Jun 17 at 10:30 AM - Sale 2573 -

Sale 2573 - Lot 131

Estimate: $ 800 - $ 1,200
A FUNNY THING HAPPENED: "WE'RE THE HOTTEST TICKET IN TOWN" SONDHEIM, STEPHEN. Typed Letter Signed, "Steve," to writer Leonard Gershe, giving travel plans with Leonard Bernstein and his wife, suggesting that the title "ex-queen of television" would suit Bernstein or his wife equally well, inquiring at which London hotel ought he to stay, hoping to meet him during the visit, alternatingly gloating and complaining about the production of A Funny Thing Happened on the Way to the Forum, discussing progress on "The Natives are Restless" [Anyone Can Whistle] and his ultimately unproduced musical The World of Jules Feiffer, and closing with a teasing bit of gossip about the "Duchess of Walden" [fictional character or codename?]. 1 1/4 pages, 4to, written on two sheets, onionskin paper; horizontal folds. With the original envelope. [New York], 14 July 1962

Additional Details

". . . I hate writing letters! (Actually, I rather like it when I have a lot of bitchy gossip to repeat, but it's summertime and the livin' is easy, meaning nobody's doing it with nobody).
". . . Leaving for Madrid August 5th (why Madrid? I'm glad you asked--to meet Leonard Bernstein, the well-known Jewish conductor and his beautiful wife the former Felicia Montealegre, ex-queen of television--or is that Leonard's title?--at any rate, they're celebrities), thence to Paris with Felicia (and maybe Leonard . . . ). . . .
"How's the play going? Better than 'Forum', I trust. We're a big hit, which is nothing to be sneered at I suppose, but it was the bitterest experience I've had yet. The show, under George Abbott's astute bungling, was a disaster until the last week in Washington, when Jerry Robbins came down to save it. Save it he did, by giving it three or four moments of style and an opening number (which I wrote the last weekend before we came into New York) which, contrary to Abbott's understanding, explained clearly to the audience what the show was about. I don't understand how that man got where he has . . . the enormity of his ineptness is unbelievable. He's totally humorless (the jokes literally had to be explained to him) and without any visible talent for staging or pace . . . and of course the critics gave him all the credit for the show. . . . I got really blasted. But that's to be expected--it's essentially a musician's score (I got wonderfully gratifying letters from [Frank] Loesser, [Harold] Arlen, Hugh Martin, etc.) . . . . However, these sour grapes are unseemly--the audiences love the show and at the moment we're the hottest ticket in town. Zero [Mostel] is still wrong for the show, but the critics and public eat him up (a full meal). Davy Burns is marvelous, as is Jack Gilford. And so am I.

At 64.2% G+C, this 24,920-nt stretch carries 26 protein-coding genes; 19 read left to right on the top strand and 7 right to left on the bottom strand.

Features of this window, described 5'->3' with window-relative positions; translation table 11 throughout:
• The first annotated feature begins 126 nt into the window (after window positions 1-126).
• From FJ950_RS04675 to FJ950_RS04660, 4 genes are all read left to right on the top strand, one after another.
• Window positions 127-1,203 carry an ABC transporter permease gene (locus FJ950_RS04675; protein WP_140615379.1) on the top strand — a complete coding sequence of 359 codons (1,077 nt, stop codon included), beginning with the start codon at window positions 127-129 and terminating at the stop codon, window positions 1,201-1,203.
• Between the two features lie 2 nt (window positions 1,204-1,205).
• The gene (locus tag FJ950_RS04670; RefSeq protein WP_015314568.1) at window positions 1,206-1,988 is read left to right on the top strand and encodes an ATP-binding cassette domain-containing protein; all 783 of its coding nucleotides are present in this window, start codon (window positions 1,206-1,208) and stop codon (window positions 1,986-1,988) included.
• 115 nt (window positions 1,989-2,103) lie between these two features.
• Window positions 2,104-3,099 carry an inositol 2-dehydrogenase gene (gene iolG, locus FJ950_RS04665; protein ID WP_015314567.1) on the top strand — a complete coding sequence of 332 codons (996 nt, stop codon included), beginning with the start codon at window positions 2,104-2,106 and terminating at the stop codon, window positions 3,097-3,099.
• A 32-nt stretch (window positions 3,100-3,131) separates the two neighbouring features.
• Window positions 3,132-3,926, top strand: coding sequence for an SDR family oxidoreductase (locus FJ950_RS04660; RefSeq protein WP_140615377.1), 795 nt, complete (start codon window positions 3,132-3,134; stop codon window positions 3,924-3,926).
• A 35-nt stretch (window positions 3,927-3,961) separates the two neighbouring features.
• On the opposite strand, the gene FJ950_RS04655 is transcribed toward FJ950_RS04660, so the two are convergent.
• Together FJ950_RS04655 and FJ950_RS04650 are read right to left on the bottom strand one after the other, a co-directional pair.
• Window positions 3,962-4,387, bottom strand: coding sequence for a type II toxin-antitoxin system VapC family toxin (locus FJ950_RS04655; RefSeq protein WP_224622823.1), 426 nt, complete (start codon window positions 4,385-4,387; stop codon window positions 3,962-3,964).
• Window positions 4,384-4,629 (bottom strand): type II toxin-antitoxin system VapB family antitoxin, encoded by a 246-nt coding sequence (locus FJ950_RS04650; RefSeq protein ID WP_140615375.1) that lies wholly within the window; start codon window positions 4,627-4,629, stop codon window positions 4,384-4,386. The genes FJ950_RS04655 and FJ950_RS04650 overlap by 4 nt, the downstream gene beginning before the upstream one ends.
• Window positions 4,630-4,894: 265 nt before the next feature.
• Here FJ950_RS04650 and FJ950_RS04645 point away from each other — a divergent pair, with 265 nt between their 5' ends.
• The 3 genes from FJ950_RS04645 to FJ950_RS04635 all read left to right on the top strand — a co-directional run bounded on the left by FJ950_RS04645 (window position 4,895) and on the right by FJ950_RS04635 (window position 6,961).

". . . As far as raunchy gossip goes, . . . I can leave you with this question: why is the Duchess of Walden going to Portugal for a month alone when she and the Duke only recently returned from Europe? Answer next week."
With--Stephen Sondheim. Photograph Signed, half-length portrait showing him in a red sweater while reading. Signed diagonally in the image, middle left. 10x8 inches. Nd.